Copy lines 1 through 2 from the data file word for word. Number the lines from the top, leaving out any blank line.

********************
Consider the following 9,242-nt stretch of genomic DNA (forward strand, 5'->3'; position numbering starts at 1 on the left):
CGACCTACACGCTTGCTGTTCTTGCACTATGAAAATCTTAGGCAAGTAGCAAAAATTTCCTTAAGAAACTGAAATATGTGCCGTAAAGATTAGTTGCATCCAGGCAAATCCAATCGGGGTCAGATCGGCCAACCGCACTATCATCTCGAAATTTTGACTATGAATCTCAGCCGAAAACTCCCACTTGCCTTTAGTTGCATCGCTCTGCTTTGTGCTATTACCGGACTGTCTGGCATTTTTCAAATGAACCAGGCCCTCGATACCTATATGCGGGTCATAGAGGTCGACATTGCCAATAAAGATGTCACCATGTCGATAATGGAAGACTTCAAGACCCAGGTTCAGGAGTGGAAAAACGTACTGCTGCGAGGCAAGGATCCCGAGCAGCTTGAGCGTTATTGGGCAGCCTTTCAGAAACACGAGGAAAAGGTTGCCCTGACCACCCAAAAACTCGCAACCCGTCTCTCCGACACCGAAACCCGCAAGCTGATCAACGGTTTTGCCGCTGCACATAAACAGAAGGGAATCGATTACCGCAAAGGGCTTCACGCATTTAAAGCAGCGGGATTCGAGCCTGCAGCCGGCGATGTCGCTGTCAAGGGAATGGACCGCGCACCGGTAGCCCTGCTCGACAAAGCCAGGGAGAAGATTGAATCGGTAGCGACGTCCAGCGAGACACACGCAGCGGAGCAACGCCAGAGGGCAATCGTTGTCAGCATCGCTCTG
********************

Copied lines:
Consider the following 9,242-nt stretch of genomic DNA (forward strand, 5'->3'; position numbering starts at 1 on the left):
CGACCTACACGCTTGCTGTTCTTGCACTATGAAAATCTTAGGCAAGTAGCAAAAATTTCCTTAAGAAACTGAAATATGTGCCGTAAAGATTAGTTGCATCCAGGCAAATCCAATCGGGGTCAGATCGGCCAACCGCACTATCATCTCGAAATTTTGACTATGAATCTCAGCCGAAAACTCCCACTTGCCTTTAGTTGCATCGCTCTGCTTTGTGCTATTACCGGACTGTCTGGCATTTTTCAAATGAACCAGGCCCTCGATACCTATATGCGGGTCATAGAGGTCGACATTGCCAATAAAGATGTCACCATGTCGATAATGGAAGACTTCAAGACCCAGGTTCAGGAGTGGAAAAACGTACTGCTGCGAGGCAAGGATCCCGAGCAGCTTGAGCGTTATTGGGCAGCCTTTCAGAAACACGAGGAAAAGGTTGCCCTGACCACCCAAAAACTCGCAACCCGTCTCTCCGACACCGAAACCCGCAAGCTGATCAACGGTTTTGCCGCTGCACATAAACAGAAGGGAATCGATTACCGCAAAGGGCTTCACGCATTTAAAGCAGCGGGATTCGAGCCTGCAGCCGGCGATGTCGCTGTCAAGGGAATGGACCGCGCACCGGTAGCCCTGCTCGACAAAGCCAGGGAGAAGATTGAATCGGTAGCGACGTCCAGCGAGACACACGCAGCGGAGCAACGCCAGAGGGCAATCGTTGTCAGCATCGCTCTG